Then I met your father at 27 in a pub. I’d decided that the next man I met, I’d marry. I was meant to have a date with his friend, but his friend didn’t show up and sent your dad instead. He looked a bit shy holding a pint of beer.
I had a lot more opportunities growing up in London. What’s that like seeing that contrast with your child?
You found varied and interesting work and I didn’t. But a more interesting life can create more problems. You’ve got different priorities. I just wanted a paycheck at the end of the month.
How do you feel about your daughter publishing such a candid and exposing memoir?
It’s a bit shocking in places but I’d recommend it to parents about to send their children to university just to warn them. In England, we’re still repressed. We don’t have open and candid sex education. Some sections of society are very tolerant of drinking and people don’t see how damaging it can be for some people.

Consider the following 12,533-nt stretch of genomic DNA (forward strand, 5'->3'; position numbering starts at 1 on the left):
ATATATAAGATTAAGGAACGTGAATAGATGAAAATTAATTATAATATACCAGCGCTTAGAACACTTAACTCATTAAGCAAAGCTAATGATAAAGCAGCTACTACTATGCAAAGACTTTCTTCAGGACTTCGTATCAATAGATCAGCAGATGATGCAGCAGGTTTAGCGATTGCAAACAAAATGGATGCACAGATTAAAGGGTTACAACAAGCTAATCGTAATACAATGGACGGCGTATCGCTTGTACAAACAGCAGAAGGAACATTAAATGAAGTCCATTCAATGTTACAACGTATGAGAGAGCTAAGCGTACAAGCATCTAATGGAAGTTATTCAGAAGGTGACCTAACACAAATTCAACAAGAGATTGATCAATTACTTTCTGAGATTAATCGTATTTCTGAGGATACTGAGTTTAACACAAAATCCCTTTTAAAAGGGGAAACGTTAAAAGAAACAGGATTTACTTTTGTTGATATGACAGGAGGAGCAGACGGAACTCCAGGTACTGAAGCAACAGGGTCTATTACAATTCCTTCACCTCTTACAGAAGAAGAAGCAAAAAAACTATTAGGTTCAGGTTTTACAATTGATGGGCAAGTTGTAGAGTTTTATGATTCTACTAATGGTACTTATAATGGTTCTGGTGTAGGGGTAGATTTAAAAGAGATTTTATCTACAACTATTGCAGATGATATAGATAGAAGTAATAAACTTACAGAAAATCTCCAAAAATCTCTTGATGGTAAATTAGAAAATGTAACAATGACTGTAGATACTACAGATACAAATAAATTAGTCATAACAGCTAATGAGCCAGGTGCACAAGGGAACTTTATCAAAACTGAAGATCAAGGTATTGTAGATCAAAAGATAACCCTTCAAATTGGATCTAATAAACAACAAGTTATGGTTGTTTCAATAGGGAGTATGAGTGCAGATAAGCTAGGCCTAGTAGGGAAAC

University life needs to be looked at and the whole question of growing up. We naively think people are grown up when they’re 20, but they’re not. At the same time, you have to experiment with life when you’re young and sadly there are casualties along the way. You can’t protect young people from everything.
Your book will be an eye-opener for people. You’re expected to have a relationship, to party and do wonderful studies to have a life. It’s too much. I don’t think we realise how hard it is and that expectations on young people are too high.
That’s really what this book is about. Thank you for talking to me about it mamma!